The grandparent phone scam is the original phone scam to grandparents from scammers pretending to be their grandchild or a friend in need trying to solicit funds from unsuspecting victims.
Imagine receiving a telephone call that your grandchild has been in a car accident or is incarcerated in a foreign jail and immediately needs your help. The success of this type of phone scam is the grandparents’ emotions for their grandchild.
Fraudsters are not only connecting with grandparents by phone. Grandparents are now being tricked by email, text message, and social media, according to an AARP article shared earlier this summer on their website aarp.org.
To prevent becoming a victim, the Minnesota Attorney General website recommends that grandparents should verify that it is their grandchild by contacting the grandchild’s parents or asking a question only the grandchild would know the answer to. Second, grandparents need to resist pressure to send money quickly and secretly. Finally, do not send money through wire transfer or overnight delivery.
A couple in Lanesboro recently received a call that their grandson, who lives out-of-state, had been involved in a rear-end car collision and was in jail. The caller gave the couple the telephone number of a lawyer and instructed them to call him immediately. They needed to make arrangements to send $25,000 immediately.
A red flag. The grandparents were instructed not to tell anyone or to contact the bank.
The grandparents asked question after question, frustrating the caller and causing him to become defensive.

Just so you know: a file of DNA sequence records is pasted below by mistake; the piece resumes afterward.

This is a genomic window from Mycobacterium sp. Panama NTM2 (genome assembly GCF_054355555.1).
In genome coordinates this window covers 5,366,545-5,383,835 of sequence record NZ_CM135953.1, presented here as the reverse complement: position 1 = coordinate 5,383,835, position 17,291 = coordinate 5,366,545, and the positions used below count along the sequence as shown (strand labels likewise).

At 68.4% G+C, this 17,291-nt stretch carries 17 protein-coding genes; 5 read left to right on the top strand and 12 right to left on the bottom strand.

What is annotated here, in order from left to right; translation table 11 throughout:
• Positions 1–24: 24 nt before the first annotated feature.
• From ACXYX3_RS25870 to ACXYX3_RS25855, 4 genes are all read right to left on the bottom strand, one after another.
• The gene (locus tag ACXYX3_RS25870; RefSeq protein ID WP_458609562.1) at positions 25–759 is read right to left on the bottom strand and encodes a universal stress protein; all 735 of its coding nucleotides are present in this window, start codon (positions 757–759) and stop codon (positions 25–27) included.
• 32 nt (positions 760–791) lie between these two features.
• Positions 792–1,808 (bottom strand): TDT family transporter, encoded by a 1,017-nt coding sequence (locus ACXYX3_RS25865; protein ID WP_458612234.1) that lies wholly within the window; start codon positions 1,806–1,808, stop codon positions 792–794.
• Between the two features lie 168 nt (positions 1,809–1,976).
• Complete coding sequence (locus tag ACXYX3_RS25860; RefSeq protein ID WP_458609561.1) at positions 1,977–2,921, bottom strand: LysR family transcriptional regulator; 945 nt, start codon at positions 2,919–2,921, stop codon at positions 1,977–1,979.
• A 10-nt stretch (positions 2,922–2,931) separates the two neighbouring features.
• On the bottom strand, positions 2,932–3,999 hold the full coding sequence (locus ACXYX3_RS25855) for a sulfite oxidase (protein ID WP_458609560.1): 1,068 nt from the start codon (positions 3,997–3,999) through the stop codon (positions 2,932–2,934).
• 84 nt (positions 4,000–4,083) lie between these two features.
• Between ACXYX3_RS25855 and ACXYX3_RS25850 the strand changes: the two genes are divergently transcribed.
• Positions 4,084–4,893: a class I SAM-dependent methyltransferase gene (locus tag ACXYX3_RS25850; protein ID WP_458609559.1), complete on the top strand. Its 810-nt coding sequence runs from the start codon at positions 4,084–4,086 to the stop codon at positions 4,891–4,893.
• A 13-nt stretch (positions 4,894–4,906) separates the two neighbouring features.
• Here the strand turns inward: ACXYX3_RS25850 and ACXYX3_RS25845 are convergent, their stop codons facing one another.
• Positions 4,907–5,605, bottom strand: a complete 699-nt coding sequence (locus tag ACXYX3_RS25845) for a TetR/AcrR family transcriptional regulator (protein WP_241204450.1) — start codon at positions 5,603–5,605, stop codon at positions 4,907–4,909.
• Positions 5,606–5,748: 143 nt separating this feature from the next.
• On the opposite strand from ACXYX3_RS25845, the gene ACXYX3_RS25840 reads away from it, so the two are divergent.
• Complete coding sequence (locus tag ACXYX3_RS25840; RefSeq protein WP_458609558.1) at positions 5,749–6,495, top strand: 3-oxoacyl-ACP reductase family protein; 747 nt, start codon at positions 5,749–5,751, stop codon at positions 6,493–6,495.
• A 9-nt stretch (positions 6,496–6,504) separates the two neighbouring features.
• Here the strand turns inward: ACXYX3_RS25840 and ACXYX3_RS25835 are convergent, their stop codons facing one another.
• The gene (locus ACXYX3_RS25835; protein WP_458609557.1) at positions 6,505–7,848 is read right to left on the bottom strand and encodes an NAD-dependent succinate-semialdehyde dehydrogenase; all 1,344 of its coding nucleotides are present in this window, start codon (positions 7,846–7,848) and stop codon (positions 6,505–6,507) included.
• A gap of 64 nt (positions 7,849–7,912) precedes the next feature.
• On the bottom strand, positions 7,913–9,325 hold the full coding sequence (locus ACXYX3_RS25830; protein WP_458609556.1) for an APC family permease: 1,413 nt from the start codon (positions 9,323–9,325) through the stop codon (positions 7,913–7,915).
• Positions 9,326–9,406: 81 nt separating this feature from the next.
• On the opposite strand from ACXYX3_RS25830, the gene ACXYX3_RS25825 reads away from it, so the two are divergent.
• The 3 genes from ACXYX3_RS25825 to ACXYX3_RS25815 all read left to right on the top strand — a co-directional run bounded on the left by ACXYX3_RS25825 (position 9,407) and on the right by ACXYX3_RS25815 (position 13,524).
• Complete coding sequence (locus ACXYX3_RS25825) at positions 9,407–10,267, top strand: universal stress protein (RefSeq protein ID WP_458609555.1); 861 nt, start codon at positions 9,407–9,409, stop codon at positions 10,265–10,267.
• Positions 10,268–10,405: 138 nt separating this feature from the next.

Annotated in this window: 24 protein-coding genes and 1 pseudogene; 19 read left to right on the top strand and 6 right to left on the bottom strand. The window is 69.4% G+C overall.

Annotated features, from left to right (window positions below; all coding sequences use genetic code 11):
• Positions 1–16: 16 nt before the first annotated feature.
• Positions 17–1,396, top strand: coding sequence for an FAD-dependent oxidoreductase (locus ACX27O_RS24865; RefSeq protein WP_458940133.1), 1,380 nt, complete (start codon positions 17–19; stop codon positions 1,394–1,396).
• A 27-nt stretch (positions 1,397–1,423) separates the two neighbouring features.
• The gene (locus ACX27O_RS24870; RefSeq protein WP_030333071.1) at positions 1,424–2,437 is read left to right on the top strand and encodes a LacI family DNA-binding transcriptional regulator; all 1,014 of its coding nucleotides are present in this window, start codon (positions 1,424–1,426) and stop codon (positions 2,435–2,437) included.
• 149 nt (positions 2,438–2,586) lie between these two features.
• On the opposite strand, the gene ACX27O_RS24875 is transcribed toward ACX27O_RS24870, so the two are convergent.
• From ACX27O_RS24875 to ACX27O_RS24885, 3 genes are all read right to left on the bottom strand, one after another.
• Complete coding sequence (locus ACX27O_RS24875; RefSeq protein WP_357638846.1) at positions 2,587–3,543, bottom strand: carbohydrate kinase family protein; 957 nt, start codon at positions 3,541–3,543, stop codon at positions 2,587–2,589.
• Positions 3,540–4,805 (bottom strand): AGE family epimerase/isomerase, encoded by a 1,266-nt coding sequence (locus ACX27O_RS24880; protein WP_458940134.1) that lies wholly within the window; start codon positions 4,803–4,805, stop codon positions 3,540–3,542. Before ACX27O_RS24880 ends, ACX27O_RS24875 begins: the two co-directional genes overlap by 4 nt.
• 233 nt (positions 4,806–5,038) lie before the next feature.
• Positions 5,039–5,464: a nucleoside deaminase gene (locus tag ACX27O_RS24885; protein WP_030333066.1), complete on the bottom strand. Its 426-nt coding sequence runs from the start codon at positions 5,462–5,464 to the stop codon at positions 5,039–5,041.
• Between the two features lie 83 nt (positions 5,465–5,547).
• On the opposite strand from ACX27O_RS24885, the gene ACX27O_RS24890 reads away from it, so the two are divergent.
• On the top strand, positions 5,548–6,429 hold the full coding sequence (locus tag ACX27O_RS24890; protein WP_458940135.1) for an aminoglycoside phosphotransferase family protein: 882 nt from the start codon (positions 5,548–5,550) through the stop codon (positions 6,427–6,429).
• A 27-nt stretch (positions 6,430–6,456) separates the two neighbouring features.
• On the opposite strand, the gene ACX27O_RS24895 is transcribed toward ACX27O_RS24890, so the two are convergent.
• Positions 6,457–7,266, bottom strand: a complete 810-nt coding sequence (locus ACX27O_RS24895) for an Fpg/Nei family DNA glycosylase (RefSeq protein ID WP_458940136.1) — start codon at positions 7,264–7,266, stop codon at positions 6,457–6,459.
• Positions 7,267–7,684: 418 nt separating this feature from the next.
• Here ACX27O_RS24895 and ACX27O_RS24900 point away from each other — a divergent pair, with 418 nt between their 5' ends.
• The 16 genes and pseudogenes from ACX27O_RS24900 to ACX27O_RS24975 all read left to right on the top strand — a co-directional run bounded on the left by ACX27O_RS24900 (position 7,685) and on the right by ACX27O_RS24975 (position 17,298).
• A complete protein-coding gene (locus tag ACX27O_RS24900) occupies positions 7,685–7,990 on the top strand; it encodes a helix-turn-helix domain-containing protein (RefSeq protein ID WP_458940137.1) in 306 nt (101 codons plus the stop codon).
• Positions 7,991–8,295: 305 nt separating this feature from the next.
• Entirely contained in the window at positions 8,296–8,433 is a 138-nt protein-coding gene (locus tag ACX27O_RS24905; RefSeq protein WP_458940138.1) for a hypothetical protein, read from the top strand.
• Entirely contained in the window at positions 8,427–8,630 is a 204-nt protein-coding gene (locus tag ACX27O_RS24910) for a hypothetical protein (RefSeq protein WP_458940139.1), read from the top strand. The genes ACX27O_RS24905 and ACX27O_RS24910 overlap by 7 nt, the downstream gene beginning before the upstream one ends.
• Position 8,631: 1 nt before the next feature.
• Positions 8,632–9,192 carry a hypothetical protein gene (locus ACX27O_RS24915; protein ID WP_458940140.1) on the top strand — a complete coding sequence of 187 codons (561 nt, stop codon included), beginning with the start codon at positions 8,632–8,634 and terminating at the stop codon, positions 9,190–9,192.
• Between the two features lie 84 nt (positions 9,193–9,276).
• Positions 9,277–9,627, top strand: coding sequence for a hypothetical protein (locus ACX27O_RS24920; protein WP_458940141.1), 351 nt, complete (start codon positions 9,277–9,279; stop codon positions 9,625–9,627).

The grandparents were surprised that the caller knew so much personal information about their grandson. They knew where he was born, knew his parents’ and grandparents’ names, and date of birth.
The grandparents called their grandson around 7:30 a.m., which scared them when he did not answer. In an emotional situation, it is not a surprise that they forgot that their grandson gets off work at 3 a.m. and was asleep when they called. Not reaching him, they called their grandson’s mom, who called his girlfriend to confirm that he was all right.
The man’s mother did not want her name used because the family has already been on the receiving end of three such calls over the past year, and warned grandparents to, “Be aware. Don’t buy into it until you talk to someone or call your grandchild.”
The Fillmore County Sheriff’s Department has not been able to offer public presentations warning residents about telephone scams and offering advice since March 17 due to COVID-19.
If you receive a call as the Lanesboro grandparents did, Sheriff John DeGeorge reminds you, “If it sounds too good to be true, it probably is.”
DeGeorge encourages grandparents not to be afraid to ask the caller questions and explains that “if the caller gets upset or defensive, you know it is a scam. Legitimate businesses will not get upset or defensive.”
Finally, DeGeorge implores residents to, “Please, please, please call us before you send any money if you are suspicious. Call (507) 765-3874 ,press option #1.” Many times it will only take a quick phone call for us to let you know it is a scam. If you are a victim, it may take weeks, months to get your money back. If you sent money to a foreign country, we might not be able to get your money back for you.”
The first thing to do is to register your telephone number with the National Do Not Call Registry. It will only take a couple of minutes to call the registry’s toll-free number, 1 (888) 382-1222, or register online at donotcall.gov. After 31 days, you can submit a complaint with the Federal Trade Commission if you do receive a phone scam.
If you have been scammed, report it to the Federal Trade Commission by going online to ftc.gov. Click on the link to the right. It is helpful if you have the name or phone number and the date you received the call. For additional information, visit ftc.gov/phonefraud.
Trust your instincts and take a deep breath, count to 10 and don’t make any decisions based on emotions. The Lanesboro grandparents knew what to do and what not to do and did not get scammed.